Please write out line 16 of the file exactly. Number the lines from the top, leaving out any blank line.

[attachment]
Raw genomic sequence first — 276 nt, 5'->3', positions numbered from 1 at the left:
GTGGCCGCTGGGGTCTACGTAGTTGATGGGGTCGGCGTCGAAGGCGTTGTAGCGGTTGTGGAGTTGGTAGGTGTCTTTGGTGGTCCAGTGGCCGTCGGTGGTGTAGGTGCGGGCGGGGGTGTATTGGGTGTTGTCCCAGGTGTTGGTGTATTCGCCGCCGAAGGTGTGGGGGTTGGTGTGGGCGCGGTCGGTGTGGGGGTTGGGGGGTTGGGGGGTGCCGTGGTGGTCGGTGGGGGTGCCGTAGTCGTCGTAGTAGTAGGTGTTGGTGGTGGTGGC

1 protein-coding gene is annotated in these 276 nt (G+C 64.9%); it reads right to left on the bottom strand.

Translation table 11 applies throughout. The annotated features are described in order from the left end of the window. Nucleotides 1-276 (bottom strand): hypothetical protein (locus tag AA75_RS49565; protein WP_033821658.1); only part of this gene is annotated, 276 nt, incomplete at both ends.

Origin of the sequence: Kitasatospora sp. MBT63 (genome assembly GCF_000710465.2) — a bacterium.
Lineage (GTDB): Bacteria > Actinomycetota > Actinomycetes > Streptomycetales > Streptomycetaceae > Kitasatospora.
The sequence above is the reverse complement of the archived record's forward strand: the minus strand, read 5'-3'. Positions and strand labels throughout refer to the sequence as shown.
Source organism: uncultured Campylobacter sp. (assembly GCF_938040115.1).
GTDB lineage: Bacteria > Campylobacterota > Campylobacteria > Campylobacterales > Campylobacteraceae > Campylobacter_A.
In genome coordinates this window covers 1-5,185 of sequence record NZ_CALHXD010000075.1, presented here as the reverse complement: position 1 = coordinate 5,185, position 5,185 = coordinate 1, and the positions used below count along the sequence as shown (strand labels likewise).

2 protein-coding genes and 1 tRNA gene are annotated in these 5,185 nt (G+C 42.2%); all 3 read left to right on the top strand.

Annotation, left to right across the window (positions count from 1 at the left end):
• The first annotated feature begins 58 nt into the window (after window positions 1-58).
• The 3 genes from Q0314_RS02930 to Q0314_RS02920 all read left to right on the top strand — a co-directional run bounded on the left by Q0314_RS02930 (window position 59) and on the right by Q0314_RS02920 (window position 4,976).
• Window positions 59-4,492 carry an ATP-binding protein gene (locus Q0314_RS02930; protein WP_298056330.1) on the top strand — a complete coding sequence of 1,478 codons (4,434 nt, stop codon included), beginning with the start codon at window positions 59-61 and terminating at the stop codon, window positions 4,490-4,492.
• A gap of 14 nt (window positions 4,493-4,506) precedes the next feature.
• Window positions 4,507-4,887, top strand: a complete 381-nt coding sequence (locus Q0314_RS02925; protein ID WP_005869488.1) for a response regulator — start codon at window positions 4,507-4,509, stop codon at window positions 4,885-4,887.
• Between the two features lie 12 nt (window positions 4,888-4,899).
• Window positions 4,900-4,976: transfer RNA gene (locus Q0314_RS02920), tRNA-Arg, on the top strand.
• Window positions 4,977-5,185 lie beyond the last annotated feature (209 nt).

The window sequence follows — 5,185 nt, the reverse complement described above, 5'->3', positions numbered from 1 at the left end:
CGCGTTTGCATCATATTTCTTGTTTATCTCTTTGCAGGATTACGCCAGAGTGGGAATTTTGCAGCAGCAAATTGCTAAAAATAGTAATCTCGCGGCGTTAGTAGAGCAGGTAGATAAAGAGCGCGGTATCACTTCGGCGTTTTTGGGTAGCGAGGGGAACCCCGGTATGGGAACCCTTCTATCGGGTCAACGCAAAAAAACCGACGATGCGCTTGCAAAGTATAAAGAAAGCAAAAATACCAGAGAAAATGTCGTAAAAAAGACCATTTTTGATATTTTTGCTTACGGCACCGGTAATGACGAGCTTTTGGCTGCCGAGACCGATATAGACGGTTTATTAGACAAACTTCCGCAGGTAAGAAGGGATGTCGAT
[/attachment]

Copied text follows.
• A gap of 14 nt (window positions 4,493-4,506) precedes the next feature.